Jake Tilley, left, and Chris Guynn, both of Oceanside, qualified for the 2020 U.S. Golf Association four-ball championship at the Philadelphia Cricket Club after tying for first at a regional qualifier on Oct. 11. Steve Puterski photo
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Oceanside golfers qualify for national amateur tournament

OCEANSIDE — It is the mountaintop for amateur golfers and two local residents made the cut.

Chris Guynn, 44, and Jake Tilley, 25, both of Oceanside, and Jeff Koprivetz and Pete Williams, both of San Diego, tied for first at the 2019 Southern California qualifier to claim spots at the 2020 U.S. Golf Association four-ball championship at the Philadelphia Cricket Club, the oldest golf club in the U.S.

The two, two-man teams each shot 6-under par 71, 6,625-yard Vista Valley Country Club on Oct. 11 to qualify for the most prestigious amateur tournament in the country.

“It was more of let’s just go out and having a good time and see what happens,” Guynn said. “That was my mindset going into it. And maybe it’ll fall into place, and it kind of did.”

Guynn and Tilley, who are also members at El Camino Country Club, met several years ago, but both took similar paths into golf, albeit nearly 20 years apart. Guynn, a graduate of El Camino High School and digital marketing professional, began his athletic career on the baseball diamond.

However, in high school he gravitated to golf and played on the varsity team for three years.

Tilley, meanwhile, is an Oceanside High School grad and handyman, who also was once a regular on the diamond. Like Guynn, he moved to the links and his game took off.

They paired up several years ago after a mutual friend, Rico Latasa, introduce the two. Since then, Guynn said, when there is a two-man tournament the duo will pair up.

Four-ball is a best-ball format where the best score of one of the two players is recorded. But on Oct. 11, the duo had no real expectations, especially at the notoriously tough and narrow Vista Valley course.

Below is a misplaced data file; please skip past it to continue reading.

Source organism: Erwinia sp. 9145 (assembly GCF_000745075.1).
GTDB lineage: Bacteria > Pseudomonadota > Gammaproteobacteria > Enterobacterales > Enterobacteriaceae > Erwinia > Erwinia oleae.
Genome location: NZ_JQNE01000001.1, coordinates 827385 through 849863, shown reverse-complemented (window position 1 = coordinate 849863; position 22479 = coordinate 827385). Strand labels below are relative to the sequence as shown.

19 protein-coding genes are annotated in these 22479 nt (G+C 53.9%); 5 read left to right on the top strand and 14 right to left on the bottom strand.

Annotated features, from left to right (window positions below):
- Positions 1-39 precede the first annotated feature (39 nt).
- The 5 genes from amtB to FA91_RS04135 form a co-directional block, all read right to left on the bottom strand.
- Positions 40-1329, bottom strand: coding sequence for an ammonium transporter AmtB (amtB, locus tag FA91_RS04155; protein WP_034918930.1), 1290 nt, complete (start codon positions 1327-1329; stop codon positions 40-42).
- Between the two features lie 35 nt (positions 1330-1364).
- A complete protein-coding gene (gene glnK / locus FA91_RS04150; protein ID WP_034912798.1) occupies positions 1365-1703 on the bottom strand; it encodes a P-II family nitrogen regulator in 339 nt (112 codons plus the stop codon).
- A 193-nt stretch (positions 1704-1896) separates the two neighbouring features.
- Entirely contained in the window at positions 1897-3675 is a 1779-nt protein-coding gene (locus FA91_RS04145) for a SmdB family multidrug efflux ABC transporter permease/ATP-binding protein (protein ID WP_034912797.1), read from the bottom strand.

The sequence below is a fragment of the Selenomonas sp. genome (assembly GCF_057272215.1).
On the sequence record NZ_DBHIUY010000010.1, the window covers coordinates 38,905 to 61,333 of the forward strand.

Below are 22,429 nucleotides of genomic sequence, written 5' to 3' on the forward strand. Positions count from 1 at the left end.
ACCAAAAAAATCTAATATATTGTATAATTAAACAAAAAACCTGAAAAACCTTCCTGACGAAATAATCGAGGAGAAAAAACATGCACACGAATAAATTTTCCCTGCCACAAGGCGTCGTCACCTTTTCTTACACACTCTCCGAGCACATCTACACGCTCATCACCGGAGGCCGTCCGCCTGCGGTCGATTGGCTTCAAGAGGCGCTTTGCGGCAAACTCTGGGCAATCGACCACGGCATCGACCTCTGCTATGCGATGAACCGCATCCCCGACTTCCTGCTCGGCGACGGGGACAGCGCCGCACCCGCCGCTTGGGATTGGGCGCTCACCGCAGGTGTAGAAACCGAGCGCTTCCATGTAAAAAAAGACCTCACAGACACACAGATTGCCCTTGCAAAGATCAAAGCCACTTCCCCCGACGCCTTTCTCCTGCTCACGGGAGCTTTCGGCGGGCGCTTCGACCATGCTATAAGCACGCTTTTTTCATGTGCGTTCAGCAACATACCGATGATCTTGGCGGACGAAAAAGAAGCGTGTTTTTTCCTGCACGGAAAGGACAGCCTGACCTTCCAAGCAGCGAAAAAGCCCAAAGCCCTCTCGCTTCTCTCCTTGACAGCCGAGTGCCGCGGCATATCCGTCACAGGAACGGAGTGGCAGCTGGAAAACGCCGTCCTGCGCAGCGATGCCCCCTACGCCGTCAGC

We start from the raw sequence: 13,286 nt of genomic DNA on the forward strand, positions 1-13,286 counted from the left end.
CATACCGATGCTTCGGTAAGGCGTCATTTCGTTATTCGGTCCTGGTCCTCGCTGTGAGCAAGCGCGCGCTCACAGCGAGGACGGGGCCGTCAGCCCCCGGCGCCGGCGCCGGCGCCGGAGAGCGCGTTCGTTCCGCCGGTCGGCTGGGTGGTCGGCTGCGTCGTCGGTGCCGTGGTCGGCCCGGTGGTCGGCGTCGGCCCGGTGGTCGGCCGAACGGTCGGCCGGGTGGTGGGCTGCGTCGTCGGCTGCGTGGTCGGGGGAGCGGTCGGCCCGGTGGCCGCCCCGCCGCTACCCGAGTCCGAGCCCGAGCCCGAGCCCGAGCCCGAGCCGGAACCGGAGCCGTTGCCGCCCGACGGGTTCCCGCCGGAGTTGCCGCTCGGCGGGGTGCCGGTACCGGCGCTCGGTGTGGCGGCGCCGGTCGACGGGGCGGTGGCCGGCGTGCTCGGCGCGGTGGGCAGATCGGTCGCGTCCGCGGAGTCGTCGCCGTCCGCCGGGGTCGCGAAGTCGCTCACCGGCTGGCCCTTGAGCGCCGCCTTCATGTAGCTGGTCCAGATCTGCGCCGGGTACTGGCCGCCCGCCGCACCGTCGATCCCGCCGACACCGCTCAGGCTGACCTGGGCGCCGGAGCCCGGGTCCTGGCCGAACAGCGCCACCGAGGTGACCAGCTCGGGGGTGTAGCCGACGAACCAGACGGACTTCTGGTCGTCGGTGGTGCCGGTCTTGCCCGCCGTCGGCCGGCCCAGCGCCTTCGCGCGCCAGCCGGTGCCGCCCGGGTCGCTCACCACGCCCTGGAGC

Their round started with a par, but Guynn found himself in trouble landing in the sand trap on the second hole. However, he chipped out for birdie, which gave the two some momentum, Tilley said. Guynn was the lowest individual scorer for the tournament as well, shooting a 68 for 3-under par.

He then chipped out of a bunker on the fourth hole for birdie and the two were off to the races. They closed the round with birdies on 15 and 17, which is when they figured they may have a shot to qualify.

“After that, it was slow and steady, ham and egging it,” Tilley said. “In the holes he was in trouble, I was there to save it. We just played very well.

Only the winning team gets the coveted berth, but Guynn and Tilley knew they were close. Once they closed out the round and the wind started to pick up, the two were confident they had pulled it off.

“We got through the front nine and felt we were in a really good spot,” Guynn said. “I knew we were doing alright. Near the end of the back nine, I knew we were in good shape. It took me a couple days to realize what we had done. It was kind of surreal.”

As for the national field, Guynn and Tilley are two of 10 from California and 256 players (128 teams) across the country, according to Joey Geske, a communications coordinator for the USGA.

The national tournament is a four-day competition, although Guynn and Tilley, along with the rest of the field, must make the cut. They will play on two courses, one a par-70, at 7,057 yard and the other a 7,202-yard, par 72.

“The first two days are stroke play, and then the top 32 sides (64 players) advance to match play for the following three days,” Geske said. “The entire championship consists of four-ball format, meaning the two players in each side play their own ball, and then the best score amongst the two is taken for the team score.”

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